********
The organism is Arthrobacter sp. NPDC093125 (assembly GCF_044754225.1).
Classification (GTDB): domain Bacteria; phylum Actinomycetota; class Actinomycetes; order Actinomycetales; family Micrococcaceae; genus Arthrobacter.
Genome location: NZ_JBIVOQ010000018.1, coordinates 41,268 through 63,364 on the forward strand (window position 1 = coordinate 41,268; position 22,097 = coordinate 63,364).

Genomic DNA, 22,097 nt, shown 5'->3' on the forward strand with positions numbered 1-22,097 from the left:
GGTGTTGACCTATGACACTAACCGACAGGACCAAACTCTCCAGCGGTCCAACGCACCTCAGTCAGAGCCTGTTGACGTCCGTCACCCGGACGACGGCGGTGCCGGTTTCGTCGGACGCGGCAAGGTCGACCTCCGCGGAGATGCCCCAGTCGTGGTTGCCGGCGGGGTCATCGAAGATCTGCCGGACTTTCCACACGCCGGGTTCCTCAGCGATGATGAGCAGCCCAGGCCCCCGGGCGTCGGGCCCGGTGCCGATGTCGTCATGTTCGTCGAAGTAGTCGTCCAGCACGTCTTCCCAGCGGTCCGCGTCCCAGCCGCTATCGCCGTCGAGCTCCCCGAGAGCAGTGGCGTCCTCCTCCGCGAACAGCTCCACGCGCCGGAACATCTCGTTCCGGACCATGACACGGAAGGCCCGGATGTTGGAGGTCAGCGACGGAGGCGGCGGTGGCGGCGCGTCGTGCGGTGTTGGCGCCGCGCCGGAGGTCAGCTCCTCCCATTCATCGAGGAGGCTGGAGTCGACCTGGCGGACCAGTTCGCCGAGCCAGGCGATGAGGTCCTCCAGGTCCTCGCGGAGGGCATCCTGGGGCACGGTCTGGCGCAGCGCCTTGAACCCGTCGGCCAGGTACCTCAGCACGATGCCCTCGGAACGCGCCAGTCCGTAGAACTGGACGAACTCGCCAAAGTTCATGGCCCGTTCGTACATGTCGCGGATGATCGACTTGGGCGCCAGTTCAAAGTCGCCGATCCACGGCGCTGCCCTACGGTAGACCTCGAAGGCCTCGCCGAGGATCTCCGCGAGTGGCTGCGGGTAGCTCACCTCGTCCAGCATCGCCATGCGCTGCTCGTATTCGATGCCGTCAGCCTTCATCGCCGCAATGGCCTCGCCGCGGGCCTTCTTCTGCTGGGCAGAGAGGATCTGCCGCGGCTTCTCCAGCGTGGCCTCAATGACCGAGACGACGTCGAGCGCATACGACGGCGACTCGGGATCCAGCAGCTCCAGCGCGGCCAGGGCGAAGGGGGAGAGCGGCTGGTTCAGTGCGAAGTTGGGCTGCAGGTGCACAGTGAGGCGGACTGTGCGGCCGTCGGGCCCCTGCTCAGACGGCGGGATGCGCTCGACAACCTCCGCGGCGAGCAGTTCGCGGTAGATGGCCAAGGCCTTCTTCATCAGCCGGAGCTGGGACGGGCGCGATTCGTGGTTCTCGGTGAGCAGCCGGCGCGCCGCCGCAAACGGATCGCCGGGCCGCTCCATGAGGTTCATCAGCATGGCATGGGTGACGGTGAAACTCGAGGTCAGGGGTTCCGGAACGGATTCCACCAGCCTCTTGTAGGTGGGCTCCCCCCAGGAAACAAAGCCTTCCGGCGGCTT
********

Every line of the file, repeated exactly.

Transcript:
The organism is Arthrobacter sp. NPDC093125 (assembly GCF_044754225.1).
Classification (GTDB): domain Bacteria; phylum Actinomycetota; class Actinomycetes; order Actinomycetales; family Micrococcaceae; genus Arthrobacter.
Genome location: NZ_JBIVOQ010000018.1, coordinates 41,268 through 63,364 on the forward strand (window position 1 = coordinate 41,268; position 22,097 = coordinate 63,364).

Genomic DNA, 22,097 nt, shown 5'->3' on the forward strand with positions numbered 1-22,097 from the left:
GGTGTTGACCTATGACACTAACCGACAGGACCAAACTCTCCAGCGGTCCAACGCACCTCAGTCAGAGCCTGTTGACGTCCGTCACCCGGACGACGGCGGTGCCGGTTTCGTCGGACGCGGCAAGGTCGACCTCCGCGGAGATGCCCCAGTCGTGGTTGCCGGCGGGGTCATCGAAGATCTGCCGGACTTTCCACACGCCGGGTTCCTCAGCGATGATGAGCAGCCCAGGCCCCCGGGCGTCGGGCCCGGTGCCGATGTCGTCATGTTCGTCGAAGTAGTCGTCCAGCACGTCTTCCCAGCGGTCCGCGTCCCAGCCGCTATCGCCGTCGAGCTCCCCGAGAGCAGTGGCGTCCTCCTCCGCGAACAGCTCCACGCGCCGGAACATCTCGTTCCGGACCATGACACGGAAGGCCCGGATGTTGGAGGTCAGCGACGGAGGCGGCGGTGGCGGCGCGTCGTGCGGTGTTGGCGCCGCGCCGGAGGTCAGCTCCTCCCATTCATCGAGGAGGCTGGAGTCGACCTGGCGGACCAGTTCGCCGAGCCAGGCGATGAGGTCCTCCAGGTCCTCGCGGAGGGCATCCTGGGGCACGGTCTGGCGCAGCGCCTTGAACCCGTCGGCCAGGTACCTCAGCACGATGCCCTCGGAACGCGCCAGTCCGTAGAACTGGACGAACTCGCCAAAGTTCATGGCCCGTTCGTACATGTCGCGGATGATCGACTTGGGCGCCAGTTCAAAGTCGCCGATCCACGGCGCTGCCCTACGGTAGACCTCGAAGGCCTCGCCGAGGATCTCCGCGAGTGGCTGCGGGTAGCTCACCTCGTCCAGCATCGCCATGCGCTGCTCGTATTCGATGCCGTCAGCCTTCATCGCCGCAATGGCCTCGCCGCGGGCCTTCTTCTGCTGGGCAGAGAGGATCTGCCGCGGCTTCTCCAGCGTGGCCTCAATGACCGAGACGACGTCGAGCGCATACGACGGCGACTCGGGATCCAGCAGCTCCAGCGCGGCCAGGGCGAAGGGGGAGAGCGGCTGGTTCAGTGCGAAGTTGGGCTGCAGGTGCACAGTGAGGCGGACTGTGCGGCCGTCGGGCCCCTGCTCAGACGGCGGGATGCGCTCGACAACCTCCGCGGCGAGCAGTTCGCGGTAGATGGCCAAGGCCTTCTTCATCAGCCGGAGCTGGGACGGGCGCGATTCGTGGTTCTCGGTGAGCAGCCGGCGCGCCGCCGCAAACGGATCGCCGGGCCGCTCCATGAGGTTCATCAGCATGGCATGGGTGACGGTGAAACTCGAGGTCAGGGGTTCCGGAACGGATTCCACCAGCCTCTTGTAGGTGGGCTCCCCCCAGGAAACAAAGCCTTCCGGCGGCTT